Crown-Bridge-Dentistry

 

Cosmetic Restoration Dentistry

Crowns

The outside of each tooth is made of enamel, which is extrememly hard. Although teeth are strong and difficult to break, trauma (such as a fall) may chip or break them.

Tooth decay may also severely weaken a tooth, with a high risk that the tooth may fall apart. Root canal therapy where the pulp of the tooth containing nerves and blood vessels is removed, can also weaken a tooth, especially if it has large fillings. Teeth may also wear down over time.

In these cases, a crown is often the best way to save a tooth and strengthen it. A crown fits over the existing natural tooth and replaces the natural crown, the part of the tooth seen above the gums.

 

Bridges

Bridges replace one or more missing teeth. They consist of an artificial tooth anchored to the natural teeth on each side of the gap. If a tooth is lost through an accident, or is too badly decayed to save with a crown, a bridge may be the treatment of choice. Implants are also another way to replace missing teeth.

Crowns and bridges are usually made of porcelain and gold alloy. Porcelain is strong and can be made to match the colour of the natural teeth. They can be cleaned if there is staining.

On your first visit, the dentist takes an impression of the upper and lower teeth to make a permanent record of their appearance and how they fit together when your jaws are closed (known as occlusion). To make an accurate reproduction of your upper and lower teeth, a jaw-shaped tray is filled with a soft gel-like material, pushed onto your teeth and held in place to set for three to five minutes.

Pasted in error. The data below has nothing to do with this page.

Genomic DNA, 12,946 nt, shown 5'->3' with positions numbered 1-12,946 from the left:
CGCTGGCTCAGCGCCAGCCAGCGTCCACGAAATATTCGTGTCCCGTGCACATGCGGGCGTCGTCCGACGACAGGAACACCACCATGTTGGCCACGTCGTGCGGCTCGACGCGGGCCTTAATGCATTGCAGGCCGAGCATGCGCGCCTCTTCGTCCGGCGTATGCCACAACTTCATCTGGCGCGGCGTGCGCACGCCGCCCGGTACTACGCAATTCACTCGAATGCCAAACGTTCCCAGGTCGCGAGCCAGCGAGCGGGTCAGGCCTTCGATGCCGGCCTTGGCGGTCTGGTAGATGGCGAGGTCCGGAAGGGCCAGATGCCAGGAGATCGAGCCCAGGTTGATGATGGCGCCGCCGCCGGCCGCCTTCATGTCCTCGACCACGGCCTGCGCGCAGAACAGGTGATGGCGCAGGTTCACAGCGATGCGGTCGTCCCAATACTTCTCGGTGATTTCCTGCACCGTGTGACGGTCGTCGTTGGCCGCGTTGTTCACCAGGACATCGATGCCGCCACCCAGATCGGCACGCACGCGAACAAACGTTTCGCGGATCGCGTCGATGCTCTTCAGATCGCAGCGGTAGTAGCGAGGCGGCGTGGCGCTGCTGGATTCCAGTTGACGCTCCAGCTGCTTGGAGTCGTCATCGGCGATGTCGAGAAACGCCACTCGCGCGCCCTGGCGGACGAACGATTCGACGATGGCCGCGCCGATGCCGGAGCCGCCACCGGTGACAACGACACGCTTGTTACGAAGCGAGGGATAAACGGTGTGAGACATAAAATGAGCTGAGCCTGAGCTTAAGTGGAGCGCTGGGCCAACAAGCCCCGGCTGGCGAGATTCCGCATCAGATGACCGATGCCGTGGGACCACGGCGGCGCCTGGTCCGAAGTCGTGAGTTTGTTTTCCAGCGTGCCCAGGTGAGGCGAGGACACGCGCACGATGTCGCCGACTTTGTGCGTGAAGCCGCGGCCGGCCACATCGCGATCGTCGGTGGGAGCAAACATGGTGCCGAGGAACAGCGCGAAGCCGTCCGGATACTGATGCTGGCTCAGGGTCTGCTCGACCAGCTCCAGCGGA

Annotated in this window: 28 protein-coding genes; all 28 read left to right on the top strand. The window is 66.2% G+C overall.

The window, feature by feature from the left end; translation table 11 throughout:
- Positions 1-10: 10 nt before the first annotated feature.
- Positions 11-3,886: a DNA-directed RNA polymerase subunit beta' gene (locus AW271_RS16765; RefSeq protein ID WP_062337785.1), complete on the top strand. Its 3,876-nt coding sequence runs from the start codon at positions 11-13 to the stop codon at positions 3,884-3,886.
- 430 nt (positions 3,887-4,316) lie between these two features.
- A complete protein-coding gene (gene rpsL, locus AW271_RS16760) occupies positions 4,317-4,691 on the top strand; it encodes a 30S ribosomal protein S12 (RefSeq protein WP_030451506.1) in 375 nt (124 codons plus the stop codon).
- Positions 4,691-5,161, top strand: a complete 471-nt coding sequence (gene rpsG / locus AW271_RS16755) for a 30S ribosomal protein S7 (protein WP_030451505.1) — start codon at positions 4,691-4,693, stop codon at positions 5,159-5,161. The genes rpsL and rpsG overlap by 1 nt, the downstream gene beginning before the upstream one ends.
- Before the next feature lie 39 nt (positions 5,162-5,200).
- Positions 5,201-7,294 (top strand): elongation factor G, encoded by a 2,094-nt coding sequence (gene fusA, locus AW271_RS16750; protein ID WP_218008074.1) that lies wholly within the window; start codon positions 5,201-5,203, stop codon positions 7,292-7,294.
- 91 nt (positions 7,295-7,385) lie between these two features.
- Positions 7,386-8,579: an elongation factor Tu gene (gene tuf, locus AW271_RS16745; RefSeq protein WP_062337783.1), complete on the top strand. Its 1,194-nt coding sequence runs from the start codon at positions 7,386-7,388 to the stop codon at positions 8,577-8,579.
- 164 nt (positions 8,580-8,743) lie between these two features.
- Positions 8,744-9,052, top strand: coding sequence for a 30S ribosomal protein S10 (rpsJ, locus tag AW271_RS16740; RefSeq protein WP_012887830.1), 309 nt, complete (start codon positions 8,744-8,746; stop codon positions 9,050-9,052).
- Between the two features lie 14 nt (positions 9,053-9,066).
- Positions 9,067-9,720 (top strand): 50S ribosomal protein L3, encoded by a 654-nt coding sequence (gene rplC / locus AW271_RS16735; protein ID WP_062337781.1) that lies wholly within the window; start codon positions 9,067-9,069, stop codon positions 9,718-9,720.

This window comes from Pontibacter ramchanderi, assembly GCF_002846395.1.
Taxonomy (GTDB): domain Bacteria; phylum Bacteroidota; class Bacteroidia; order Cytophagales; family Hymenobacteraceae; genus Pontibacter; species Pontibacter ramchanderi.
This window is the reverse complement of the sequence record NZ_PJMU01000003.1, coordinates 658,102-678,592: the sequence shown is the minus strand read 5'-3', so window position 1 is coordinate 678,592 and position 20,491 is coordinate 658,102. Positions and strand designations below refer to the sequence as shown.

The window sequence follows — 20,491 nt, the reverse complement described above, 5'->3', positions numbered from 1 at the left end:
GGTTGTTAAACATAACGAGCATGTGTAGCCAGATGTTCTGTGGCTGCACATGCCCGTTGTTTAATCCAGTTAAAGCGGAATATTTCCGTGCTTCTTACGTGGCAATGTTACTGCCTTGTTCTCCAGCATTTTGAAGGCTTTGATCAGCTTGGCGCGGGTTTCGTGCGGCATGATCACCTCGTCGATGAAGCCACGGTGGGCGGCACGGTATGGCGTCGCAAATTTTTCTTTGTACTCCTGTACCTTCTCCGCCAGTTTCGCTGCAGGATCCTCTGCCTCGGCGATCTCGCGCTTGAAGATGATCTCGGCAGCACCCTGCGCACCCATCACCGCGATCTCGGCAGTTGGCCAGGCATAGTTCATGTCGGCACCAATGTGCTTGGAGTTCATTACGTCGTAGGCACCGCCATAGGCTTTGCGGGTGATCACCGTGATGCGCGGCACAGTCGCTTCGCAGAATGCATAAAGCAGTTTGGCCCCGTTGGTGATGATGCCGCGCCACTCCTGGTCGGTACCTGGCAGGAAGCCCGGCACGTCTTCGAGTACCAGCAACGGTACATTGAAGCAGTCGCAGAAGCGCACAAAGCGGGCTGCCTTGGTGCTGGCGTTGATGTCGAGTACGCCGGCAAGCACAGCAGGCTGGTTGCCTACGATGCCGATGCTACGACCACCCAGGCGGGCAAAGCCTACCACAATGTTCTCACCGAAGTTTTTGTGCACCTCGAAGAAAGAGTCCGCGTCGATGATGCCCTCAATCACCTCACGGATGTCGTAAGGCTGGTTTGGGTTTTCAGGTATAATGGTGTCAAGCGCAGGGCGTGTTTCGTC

The area is then numbed with a local anaesthetic, the tooth is shaped, using a drill, making it smaller by one to two millimeters. After shaping, another more accurate impression is taken to record changes to the prepared tooth.

The impressions are sent to a dental technician who makes the crown according to specifications set by the dentist. To protect the prepared tooth, a temporary crown is attached to the reshaped tooth with temporary cement.

At the next appointment, the temporary crown is removed and the new crown is placed over the reshaped tooth, if the crown matches the other for colour and shape then it is cemented with dental cement. The dental cement usually sets after one hour and reaches full strength in 24 hours.